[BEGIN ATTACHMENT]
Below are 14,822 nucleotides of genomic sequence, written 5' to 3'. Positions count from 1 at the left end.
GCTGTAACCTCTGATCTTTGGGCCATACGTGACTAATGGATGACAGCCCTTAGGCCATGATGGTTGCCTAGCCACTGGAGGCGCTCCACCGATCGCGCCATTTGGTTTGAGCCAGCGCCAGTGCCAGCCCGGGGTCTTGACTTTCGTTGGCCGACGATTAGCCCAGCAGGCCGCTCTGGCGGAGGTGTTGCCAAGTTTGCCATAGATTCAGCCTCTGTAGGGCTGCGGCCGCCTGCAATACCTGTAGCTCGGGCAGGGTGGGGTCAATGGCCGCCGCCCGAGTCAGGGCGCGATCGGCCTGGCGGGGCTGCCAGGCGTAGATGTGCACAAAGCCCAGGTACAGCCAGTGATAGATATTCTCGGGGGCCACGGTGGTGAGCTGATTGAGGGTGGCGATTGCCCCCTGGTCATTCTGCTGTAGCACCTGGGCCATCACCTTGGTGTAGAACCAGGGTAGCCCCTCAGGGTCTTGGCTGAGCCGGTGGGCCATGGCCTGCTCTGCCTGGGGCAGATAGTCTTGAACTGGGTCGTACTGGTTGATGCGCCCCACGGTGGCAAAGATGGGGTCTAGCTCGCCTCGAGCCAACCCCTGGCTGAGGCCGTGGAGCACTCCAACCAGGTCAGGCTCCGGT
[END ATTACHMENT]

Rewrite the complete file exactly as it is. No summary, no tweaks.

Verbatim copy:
Below are 14,822 nucleotides of genomic sequence, written 5' to 3'. Positions count from 1 at the left end.
GCTGTAACCTCTGATCTTTGGGCCATACGTGACTAATGGATGACAGCCCTTAGGCCATGATGGTTGCCTAGCCACTGGAGGCGCTCCACCGATCGCGCCATTTGGTTTGAGCCAGCGCCAGTGCCAGCCCGGGGTCTTGACTTTCGTTGGCCGACGATTAGCCCAGCAGGCCGCTCTGGCGGAGGTGTTGCCAAGTTTGCCATAGATTCAGCCTCTGTAGGGCTGCGGCCGCCTGCAATACCTGTAGCTCGGGCAGGGTGGGGTCAATGGCCGCCGCCCGAGTCAGGGCGCGATCGGCCTGGCGGGGCTGCCAGGCGTAGATGTGCACAAAGCCCAGGTACAGCCAGTGATAGATATTCTCGGGGGCCACGGTGGTGAGCTGATTGAGGGTGGCGATTGCCCCCTGGTCATTCTGCTGTAGCACCTGGGCCATCACCTTGGTGTAGAACCAGGGTAGCCCCTCAGGGTCTTGGCTGAGCCGGTGGGCCATGGCCTGCTCTGCCTGGGGCAGATAGTCTTGAACTGGGTCGTACTGGTTGATGCGCCCCACGGTGGCAAAGATGGGGTCTAGCTCGCCTCGAGCCAACCCCTGGCTGAGGCCGTGGAGCACTCCAACCAGGTCAGGCTCCGGT